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dc.contributor.authorHayani, Laila
dc.date.accessioned2019-10-15T15:28:05Z
dc.date.available2019-10-15T15:28:05Z
dc.date.issued2019-05-30
dc.identifier.otherHayani_cornell_0058O_10546
dc.identifier.otherhttp://dissertations.umi.com/cornell:10546
dc.identifier.otherbibid: 11050194
dc.identifier.urihttps://hdl.handle.net/1813/67213
dc.description.abstractScanning Transmission Electron Microscopy (STEM) is a key technique for analyzing crystal structures on an atomic scale. When fully optimized, high angle annular dark field STEM (HAADF-STEM) yields images in which atoms appear as bright spots on a dark background, making it easy to extract atomic positions quantitatively. It is crucial for us to optimize the precision of these measurements in order to be able to determine any possible atomic shifts that can arise due to the material's local properties such as ferroelectricity or charge order. In this thesis, I investigate the limits of precision in determining atomic column positions in HAADF STEM data and how image acquisition parameters and data analysis can be optimized. In each experiment, I registered fast-acquisition stacks of SrTiO3 (STO) images, determined the atomic centers in the registered images using a mixture of Gaussians for each atomic column, and finally measured the distances between each Sr column and its nearest Ti/O neighbors. Compared to previous work that required non-rigid image registration to obtain high precision from slow-scan stacks, I demonstrate that for ultra-fast scans, simple rigid registration is sufficient and precisions reached (about 2-3pm) are comparable to those from non-rigid registration. Furthermore, no improvements are observed as a result of binning, nor when correcting for the scan direction with REVSTEM. I additionally compared my experimental data to simulated data with varying levels of noise added, and concluded that noise cannot possibly be the main factor in limiting my precision. In order to reach a precision of 2-3 picometers in atomic column distance measurements, the image acquisition parameters have to be optimized. Increasing stack size improved precision, though this still seems to level off around 2 or 2.5 pm. Additionally, in comparing various combinations of possible pixel densities and dwell times, I report that 1024 x 1024 x 0.25 us/pixel scan parameters gives the best precision for typical beam currents at 300 keV and fields of view on the order of 6.6 nm. Although some of these experimental parameter changes did improve the precision, none of my data sets were able to get a precision in the Sr-Ti/O column distances in SrTiO3 below 2 pm, indicating that there is some underlying systematic process that limits my precision. Future experiments performed on different samples or at cryogenic temperatures could determine if this issue is due to the microscope setup or due to a physical shift in the lattice itself.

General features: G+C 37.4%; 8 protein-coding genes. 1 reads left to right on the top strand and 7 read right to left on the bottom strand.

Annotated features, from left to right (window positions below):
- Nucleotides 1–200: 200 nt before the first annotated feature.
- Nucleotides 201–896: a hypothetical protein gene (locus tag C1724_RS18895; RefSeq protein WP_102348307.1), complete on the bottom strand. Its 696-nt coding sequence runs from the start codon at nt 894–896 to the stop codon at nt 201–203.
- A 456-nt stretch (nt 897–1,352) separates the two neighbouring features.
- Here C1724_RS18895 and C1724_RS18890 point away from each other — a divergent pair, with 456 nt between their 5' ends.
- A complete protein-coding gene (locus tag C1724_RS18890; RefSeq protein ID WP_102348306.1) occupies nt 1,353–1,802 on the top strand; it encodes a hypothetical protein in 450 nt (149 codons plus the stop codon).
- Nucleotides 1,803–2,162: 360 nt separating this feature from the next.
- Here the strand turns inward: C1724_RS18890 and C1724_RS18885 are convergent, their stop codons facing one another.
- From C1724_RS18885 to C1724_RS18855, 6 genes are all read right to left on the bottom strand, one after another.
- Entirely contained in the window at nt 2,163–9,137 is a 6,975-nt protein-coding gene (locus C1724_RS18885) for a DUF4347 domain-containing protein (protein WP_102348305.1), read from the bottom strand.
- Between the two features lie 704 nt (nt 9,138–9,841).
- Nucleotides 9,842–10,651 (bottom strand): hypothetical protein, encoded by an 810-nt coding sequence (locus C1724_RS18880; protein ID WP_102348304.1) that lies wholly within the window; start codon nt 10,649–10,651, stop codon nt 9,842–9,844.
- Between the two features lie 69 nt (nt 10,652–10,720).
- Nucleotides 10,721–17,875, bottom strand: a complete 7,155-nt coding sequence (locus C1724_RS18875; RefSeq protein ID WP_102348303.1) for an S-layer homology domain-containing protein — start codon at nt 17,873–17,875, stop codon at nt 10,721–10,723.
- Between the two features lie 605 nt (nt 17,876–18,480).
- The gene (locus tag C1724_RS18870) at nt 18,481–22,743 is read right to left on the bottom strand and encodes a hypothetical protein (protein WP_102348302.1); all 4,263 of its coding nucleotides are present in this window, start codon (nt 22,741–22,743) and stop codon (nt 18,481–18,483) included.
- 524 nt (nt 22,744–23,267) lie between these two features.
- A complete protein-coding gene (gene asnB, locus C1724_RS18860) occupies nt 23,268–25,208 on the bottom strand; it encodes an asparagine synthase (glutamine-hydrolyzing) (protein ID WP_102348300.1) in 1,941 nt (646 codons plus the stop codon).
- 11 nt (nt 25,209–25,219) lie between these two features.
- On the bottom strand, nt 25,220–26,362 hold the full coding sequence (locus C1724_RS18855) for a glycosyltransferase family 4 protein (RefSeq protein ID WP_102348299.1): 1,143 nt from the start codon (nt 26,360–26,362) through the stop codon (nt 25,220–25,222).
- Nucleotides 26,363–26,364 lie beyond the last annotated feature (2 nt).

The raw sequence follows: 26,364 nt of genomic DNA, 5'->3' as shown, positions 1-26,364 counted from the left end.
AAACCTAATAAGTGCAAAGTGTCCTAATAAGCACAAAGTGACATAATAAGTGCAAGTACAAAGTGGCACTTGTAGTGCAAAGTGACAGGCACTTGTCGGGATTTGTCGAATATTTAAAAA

dc.language.isoen_US
dc.subjectApplied physics
dc.titleOPTIMIZING PRECISION OF HIGH-ANGLE ANNULAR DARK FIELD IMAGES IN SCANNING TRANSMISSION ELECTRON MICROSCOPY
dc.typedissertation or thesis
thesis.degree.disciplineApplied Physics
thesis.degree.grantorCornell University
thesis.degree.levelMaster of Science
thesis.degree.nameM.S., Applied Physics
dc.contributor.chairKourkoutis, Lena Fitting
dc.contributor.committeeMemberBrock, Joel Donald
dcterms.licensehttps://hdl.handle.net/1813/59810
dc.identifier.doihttps://doi.org/10.7298/jday-v626


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